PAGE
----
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By Chris Oddo | @TheFanChild | Friday May 17, 2024

After her gruelling win over Elina Svitolina in the round of 16 at Rome, Aryna Sabalenka wasn’t sure if she’d be able to continue playing in Rome due to an issue with her lower back. A few days later, the World No.2 is back in another big final, and getting ready to square off with Iga Swiatek for the crown.

Tennis Express

Her ability to overcome big obstacles this spring is a testament to the mental and physical toughness of Sabalenka.

She says her back – at least for the moment – is no longer an issue.

“I was considering retiring from the tournament,” Sabalenka said on Thursday after her win over Danielle Collins pushed her record on the clay in 2024 to 11-2, and 25-5 since the start of 2023. “Lucky me, I had an extra day. I was doing a lot of recovery. I'm still doing lots of exercise, lots of treatments, always taking care of my lower back. It's getting better. So I guess we're on the right way.

“I don't know. I'm doing everything myself to recover as fast as I can and to be ready for the Paris. Right now I'm feeling great. I'm not in pain during the matches.”

Asked how she felt about facing Swiatek again after she squandered three championship points and fell to the World No.1 the Madrid final on May 5, Sabalenka said she’ll be more assertive if she gets into the same position again.

“Definitely if I'm going to get to the point when I'm going to stay there with the match point, I'm going to go a little bit more aggressive,” she said. “I'll just go. I'll trust myself and go for shots instead of trying to keep in the point, just keep the ball back in. Instead of playing safe, I would just go for it.”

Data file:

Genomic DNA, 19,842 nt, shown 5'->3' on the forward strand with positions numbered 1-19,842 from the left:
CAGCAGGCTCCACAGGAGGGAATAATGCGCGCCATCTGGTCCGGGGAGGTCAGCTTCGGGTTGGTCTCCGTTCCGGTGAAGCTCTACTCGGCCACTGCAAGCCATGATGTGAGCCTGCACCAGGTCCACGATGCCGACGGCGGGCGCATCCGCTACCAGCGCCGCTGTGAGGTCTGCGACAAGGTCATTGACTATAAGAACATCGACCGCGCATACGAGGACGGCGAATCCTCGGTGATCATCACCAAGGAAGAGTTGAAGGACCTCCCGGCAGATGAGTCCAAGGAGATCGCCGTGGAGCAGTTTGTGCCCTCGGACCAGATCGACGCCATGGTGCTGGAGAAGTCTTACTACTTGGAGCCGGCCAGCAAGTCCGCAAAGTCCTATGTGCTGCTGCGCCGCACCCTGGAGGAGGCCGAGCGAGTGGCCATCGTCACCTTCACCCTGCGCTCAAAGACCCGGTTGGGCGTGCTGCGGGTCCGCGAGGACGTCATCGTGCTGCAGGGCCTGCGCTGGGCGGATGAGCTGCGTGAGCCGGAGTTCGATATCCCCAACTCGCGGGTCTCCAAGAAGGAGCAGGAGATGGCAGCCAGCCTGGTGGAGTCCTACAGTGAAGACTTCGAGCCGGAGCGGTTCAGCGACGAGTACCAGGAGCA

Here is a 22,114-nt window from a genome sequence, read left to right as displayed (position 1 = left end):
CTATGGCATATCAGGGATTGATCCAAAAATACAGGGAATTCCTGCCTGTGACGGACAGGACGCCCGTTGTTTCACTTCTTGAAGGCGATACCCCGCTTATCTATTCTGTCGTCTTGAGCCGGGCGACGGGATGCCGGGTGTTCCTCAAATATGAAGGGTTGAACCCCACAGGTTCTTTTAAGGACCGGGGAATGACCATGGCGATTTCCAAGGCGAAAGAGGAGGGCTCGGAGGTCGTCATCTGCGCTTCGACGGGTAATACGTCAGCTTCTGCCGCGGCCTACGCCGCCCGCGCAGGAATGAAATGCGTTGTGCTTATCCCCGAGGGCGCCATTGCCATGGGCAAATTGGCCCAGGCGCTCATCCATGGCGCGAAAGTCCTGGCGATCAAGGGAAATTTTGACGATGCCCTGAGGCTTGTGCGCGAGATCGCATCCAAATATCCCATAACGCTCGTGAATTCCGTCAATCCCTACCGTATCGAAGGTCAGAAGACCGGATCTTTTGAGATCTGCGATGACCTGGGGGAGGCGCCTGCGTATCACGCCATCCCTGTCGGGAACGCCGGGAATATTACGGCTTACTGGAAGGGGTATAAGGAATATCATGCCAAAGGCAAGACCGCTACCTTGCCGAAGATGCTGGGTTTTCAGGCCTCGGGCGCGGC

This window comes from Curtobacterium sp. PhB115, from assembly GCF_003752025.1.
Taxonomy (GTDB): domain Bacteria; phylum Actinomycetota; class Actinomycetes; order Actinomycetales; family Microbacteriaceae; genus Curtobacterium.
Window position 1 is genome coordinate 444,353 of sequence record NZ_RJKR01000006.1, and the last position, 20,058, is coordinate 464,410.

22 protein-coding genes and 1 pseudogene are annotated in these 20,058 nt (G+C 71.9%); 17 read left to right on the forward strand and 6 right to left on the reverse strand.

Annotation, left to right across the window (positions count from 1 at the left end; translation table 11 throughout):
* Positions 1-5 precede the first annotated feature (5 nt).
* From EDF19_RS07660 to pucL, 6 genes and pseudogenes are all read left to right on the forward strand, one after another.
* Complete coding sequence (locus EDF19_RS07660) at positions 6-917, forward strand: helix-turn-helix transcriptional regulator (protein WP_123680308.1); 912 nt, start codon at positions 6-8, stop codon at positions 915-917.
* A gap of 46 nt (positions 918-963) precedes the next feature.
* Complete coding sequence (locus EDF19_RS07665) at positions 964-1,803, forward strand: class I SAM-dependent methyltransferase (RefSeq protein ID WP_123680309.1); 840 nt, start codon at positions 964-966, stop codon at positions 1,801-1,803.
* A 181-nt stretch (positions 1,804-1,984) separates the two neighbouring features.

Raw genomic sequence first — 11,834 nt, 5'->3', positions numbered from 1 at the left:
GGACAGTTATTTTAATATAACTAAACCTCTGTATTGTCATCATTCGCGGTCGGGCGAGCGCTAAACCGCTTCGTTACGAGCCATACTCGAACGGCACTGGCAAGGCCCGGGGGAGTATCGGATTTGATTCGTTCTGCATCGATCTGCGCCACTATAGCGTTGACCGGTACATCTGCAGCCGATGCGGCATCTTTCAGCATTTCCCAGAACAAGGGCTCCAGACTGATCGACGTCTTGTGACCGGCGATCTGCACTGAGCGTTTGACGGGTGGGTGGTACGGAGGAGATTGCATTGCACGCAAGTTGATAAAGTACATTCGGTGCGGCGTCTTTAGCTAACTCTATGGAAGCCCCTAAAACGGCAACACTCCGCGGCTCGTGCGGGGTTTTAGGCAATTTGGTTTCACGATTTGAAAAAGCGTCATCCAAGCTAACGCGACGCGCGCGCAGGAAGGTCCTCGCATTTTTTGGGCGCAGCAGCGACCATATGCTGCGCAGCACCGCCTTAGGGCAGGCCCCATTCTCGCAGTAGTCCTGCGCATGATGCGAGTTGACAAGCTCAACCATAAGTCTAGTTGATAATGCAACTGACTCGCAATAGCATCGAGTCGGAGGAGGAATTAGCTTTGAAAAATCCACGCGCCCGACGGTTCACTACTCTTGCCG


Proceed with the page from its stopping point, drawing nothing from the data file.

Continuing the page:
Sabalenka has won three of ten previous meetings with Swiatek, and one of the pair’s five meetings on clay.

Swiatek is a two-time champion at Rome, and will go in as the heavy favorite, given that Rome’s slower conditions suit her better than the faster court in Madrid, which is played at altitude (2130 feet above sea level). But Sabalenka hopes to prove that she can compete with Swiatek on any type of clay.

“You always look for new things,” she told reporters. “You always try to improve lots of stuff, especially after those kinds of matches like in Madrid. You always try and find some stuff to improve where you can get better so next time you'll be able to finish the match.

“After Madrid we worked a lot on a couple of things. We'll see. We'll see on Saturday if it's going to help me or not and we'll move from there – I really have strong belief that I can get that win.”